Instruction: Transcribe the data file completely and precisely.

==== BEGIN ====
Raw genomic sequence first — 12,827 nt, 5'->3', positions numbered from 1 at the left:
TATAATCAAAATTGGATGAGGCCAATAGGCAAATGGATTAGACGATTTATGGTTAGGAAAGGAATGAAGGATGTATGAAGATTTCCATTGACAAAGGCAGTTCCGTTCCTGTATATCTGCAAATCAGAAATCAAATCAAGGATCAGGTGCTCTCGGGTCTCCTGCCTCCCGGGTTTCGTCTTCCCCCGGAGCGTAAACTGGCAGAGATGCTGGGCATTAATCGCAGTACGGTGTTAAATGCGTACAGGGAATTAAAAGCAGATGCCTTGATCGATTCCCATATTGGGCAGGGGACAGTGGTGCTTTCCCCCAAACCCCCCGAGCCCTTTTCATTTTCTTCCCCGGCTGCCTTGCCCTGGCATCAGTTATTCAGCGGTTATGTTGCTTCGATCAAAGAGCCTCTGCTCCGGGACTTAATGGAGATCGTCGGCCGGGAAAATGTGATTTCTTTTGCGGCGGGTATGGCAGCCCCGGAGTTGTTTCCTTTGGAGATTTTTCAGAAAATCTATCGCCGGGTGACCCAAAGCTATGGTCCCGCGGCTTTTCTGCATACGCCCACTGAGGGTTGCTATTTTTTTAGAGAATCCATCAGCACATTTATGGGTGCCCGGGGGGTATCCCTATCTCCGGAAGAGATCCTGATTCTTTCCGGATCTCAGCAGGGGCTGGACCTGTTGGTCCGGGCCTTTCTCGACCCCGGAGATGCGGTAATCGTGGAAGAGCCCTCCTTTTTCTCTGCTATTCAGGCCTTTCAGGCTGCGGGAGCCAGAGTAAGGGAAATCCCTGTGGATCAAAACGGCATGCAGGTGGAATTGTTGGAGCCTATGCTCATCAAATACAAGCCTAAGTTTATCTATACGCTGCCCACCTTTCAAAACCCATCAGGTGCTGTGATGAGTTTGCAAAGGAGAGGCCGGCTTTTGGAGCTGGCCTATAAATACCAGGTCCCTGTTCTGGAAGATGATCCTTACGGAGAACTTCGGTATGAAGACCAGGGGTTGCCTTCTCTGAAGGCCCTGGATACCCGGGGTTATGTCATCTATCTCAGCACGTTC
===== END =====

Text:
Raw genomic sequence first — 12,827 nt, 5'->3', positions numbered from 1 at the left:
TATAATCAAAATTGGATGAGGCCAATAGGCAAATGGATTAGACGATTTATGGTTAGGAAAGGAATGAAGGATGTATGAAGATTTCCATTGACAAAGGCAGTTCCGTTCCTGTATATCTGCAAATCAGAAATCAAATCAAGGATCAGGTGCTCTCGGGTCTCCTGCCTCCCGGGTTTCGTCTTCCCCCGGAGCGTAAACTGGCAGAGATGCTGGGCATTAATCGCAGTACGGTGTTAAATGCGTACAGGGAATTAAAAGCAGATGCCTTGATCGATTCCCATATTGGGCAGGGGACAGTGGTGCTTTCCCCCAAACCCCCCGAGCCCTTTTCATTTTCTTCCCCGGCTGCCTTGCCCTGGCATCAGTTATTCAGCGGTTATGTTGCTTCGATCAAAGAGCCTCTGCTCCGGGACTTAATGGAGATCGTCGGCCGGGAAAATGTGATTTCTTTTGCGGCGGGTATGGCAGCCCCGGAGTTGTTTCCTTTGGAGATTTTTCAGAAAATCTATCGCCGGGTGACCCAAAGCTATGGTCCCGCGGCTTTTCTGCATACGCCCACTGAGGGTTGCTATTTTTTTAGAGAATCCATCAGCACATTTATGGGTGCCCGGGGGGTATCCCTATCTCCGGAAGAGATCCTGATTCTTTCCGGATCTCAGCAGGGGCTGGACCTGTTGGTCCGGGCCTTTCTCGACCCCGGAGATGCGGTAATCGTGGAAGAGCCCTCCTTTTTCTCTGCTATTCAGGCCTTTCAGGCTGCGGGAGCCAGAGTAAGGGAAATCCCTGTGGATCAAAACGGCATGCAGGTGGAATTGTTGGAGCCTATGCTCATCAAATACAAGCCTAAGTTTATCTATACGCTGCCCACCTTTCAAAACCCATCAGGTGCTGTGATGAGTTTGCAAAGGAGAGGCCGGCTTTTGGAGCTGGCCTATAAATACCAGGTCCCTGTTCTGGAAGATGATCCTTACGGAGAACTTCGGTATGAAGACCAGGGGTTGCCTTCTCTGAAGGCCCTGGATACCCGGGGTTATGTCATCTATCTCAGCACGTTC